Ideas from 'Laws of Nature' by Rom Harré [1993], by Theme Structure

[found in 'Laws of Nature' by Harré,Rom [Duckworth 1993,0-7156-2464-4]].

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4. Formal Logic / A. Syllogistic Logic / 2. Syllogistic Logic
The Square of Opposition has two contradictory pairs, one contrary pair, and one sub-contrary pair
5. Theory of Logic / G. Quantification / 1. Quantification
Traditional quantifiers combine ordinary language generality and ontology assumptions
5. Theory of Logic / G. Quantification / 7. Unorthodox Quantification
Some quantifiers, such as 'any', rule out any notion of order within their range
8. Modes of Existence / B. Properties / 4. Intrinsic Properties
Scientific properties are not observed qualities, but the dispositions which create them
10. Modality / A. Necessity / 7. Natural Necessity
Laws of nature remain the same through any conditions, if the underlying mechanisms are unchanged
14. Science / A. Basis of Science / 1. Observation
In physical sciences particular observations are ordered, but in biology only the classes are ordered
14. Science / A. Basis of Science / 3. Experiment
Reports of experiments eliminate the experimenter, and present results as the behaviour of nature
14. Science / A. Basis of Science / 5. Anomalies
We can save laws from counter-instances by treating the latter as analytic definitions
14. Science / B. Scientific Theories / 1. Scientific Theory
Since there are three different dimensions for generalising laws, no one system of logic can cover them
14. Science / C. Induction / 5. Paradoxes of Induction / a. Grue problem
'Grue' introduces a new causal hypothesis - that emeralds can change colour
The grue problem shows that natural kinds are central to science
14. Science / C. Induction / 5. Paradoxes of Induction / b. Raven paradox
It is because ravens are birds that their species and their colour might be connected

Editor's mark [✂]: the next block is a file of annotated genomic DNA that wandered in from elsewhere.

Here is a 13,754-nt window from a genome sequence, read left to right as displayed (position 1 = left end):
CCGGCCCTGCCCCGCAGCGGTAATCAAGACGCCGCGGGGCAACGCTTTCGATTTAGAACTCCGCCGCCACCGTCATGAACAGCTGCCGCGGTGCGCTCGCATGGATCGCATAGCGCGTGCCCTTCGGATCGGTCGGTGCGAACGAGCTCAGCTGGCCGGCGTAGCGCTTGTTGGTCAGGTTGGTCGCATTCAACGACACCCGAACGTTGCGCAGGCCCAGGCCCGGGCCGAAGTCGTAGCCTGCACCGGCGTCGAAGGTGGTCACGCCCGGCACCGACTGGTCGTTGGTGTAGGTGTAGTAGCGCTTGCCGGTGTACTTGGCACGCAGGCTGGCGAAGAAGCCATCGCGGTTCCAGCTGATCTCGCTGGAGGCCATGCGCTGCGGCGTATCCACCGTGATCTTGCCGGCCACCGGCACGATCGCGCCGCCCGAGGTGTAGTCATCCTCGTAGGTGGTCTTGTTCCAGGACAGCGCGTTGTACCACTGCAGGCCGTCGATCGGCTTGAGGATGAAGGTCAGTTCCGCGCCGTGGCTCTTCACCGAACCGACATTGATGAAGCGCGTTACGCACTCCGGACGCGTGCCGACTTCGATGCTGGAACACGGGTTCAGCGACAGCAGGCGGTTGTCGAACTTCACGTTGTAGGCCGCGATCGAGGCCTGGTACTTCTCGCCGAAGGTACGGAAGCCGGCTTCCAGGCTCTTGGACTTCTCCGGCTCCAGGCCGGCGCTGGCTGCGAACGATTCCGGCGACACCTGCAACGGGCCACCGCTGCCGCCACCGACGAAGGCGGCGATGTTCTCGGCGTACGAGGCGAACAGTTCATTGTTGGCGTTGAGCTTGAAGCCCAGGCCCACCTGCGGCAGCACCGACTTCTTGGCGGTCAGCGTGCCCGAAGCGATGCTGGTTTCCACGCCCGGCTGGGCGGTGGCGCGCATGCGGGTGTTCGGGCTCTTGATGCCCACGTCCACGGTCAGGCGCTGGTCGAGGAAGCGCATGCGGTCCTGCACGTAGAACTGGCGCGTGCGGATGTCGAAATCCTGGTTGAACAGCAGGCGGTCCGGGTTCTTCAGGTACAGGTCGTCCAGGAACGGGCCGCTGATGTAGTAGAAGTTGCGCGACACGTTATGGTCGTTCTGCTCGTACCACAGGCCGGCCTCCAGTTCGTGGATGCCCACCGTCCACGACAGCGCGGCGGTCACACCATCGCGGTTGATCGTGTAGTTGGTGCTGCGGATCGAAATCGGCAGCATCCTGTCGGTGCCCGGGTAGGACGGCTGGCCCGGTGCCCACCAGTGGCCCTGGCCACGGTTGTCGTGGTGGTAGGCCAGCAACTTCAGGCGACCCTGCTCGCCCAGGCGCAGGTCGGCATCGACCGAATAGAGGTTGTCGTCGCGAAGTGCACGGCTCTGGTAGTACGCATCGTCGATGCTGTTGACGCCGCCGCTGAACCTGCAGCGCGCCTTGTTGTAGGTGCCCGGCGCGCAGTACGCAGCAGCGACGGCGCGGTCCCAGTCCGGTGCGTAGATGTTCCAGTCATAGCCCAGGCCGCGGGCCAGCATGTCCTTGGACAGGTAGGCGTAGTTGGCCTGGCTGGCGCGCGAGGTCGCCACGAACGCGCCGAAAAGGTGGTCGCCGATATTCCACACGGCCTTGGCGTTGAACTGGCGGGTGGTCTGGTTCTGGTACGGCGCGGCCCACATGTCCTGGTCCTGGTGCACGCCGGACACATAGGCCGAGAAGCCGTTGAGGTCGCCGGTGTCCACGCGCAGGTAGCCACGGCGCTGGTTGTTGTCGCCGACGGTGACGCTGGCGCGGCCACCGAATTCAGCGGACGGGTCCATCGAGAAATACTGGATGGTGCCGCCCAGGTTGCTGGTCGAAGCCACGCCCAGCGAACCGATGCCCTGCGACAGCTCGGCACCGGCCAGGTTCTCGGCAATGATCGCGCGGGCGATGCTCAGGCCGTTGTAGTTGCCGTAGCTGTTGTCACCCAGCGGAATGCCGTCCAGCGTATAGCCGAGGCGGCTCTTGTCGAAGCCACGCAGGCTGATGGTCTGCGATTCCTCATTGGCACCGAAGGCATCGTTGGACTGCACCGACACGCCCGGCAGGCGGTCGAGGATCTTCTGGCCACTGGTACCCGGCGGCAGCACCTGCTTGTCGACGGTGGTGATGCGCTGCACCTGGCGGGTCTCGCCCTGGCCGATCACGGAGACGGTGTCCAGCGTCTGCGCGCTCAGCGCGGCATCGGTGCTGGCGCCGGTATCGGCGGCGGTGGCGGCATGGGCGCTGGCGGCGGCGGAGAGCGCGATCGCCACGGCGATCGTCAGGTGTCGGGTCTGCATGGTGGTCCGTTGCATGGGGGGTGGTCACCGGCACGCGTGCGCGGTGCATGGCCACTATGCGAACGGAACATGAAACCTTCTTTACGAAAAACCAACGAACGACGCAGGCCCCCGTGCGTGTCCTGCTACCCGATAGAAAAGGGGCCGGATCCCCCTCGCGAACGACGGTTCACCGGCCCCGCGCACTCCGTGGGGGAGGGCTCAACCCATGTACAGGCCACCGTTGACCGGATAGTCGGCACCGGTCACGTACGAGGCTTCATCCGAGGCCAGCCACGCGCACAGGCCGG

Non-black non-ravens just aren't part of the presuppositions of 'all ravens are black'
14. Science / D. Explanation / 2. Types of Explanation / h. Explanations by mechanism
The necessity of Newton's First Law derives from the nature of material things, not from a mechanism
15. Nature of Minds / C. Capacities of Minds / 6. Idealisation
Idealisation idealises all of a thing's properties, but abstraction leaves some of them out
26. Natural Theory / B. Concepts of Nature / 6. Natural Kinds / a. Natural kinds
Science rests on the principle that nature is a hierarchy of natural kinds
26. Natural Theory / D. Laws of Nature / 1. Laws of Nature
Classification is just as important as laws in natural science
Newton's First Law cannot be demonstrated experimentally, as that needs absence of external forces
Are laws about what has or might happen, or do they also cover all the possibilities?
Are laws of nature about events, or types and universals, or dispositions, or all three?
26. Natural Theory / D. Laws of Nature / 2. Types of Laws
Laws can come from data, from theory, from imagination and concepts, or from procedures
26. Natural Theory / D. Laws of Nature / 5. Laws from Universals
Maybe laws of nature are just relations between properties?
26. Natural Theory / D. Laws of Nature / 7. Strictness of Laws
We take it that only necessary happenings could be laws
Laws describe abstract idealisations, not the actual mess of nature
Must laws of nature be universal, or could they be local?
26. Natural Theory / D. Laws of Nature / 8. Scientific Essentialism / c. Essence and laws
Laws of nature state necessary connections of things, events and properties, based on models of mechanisms
26. Natural Theory / D. Laws of Nature / 9. Counterfactual Claims
In counterfactuals we keep substances constant, and imagine new situations for them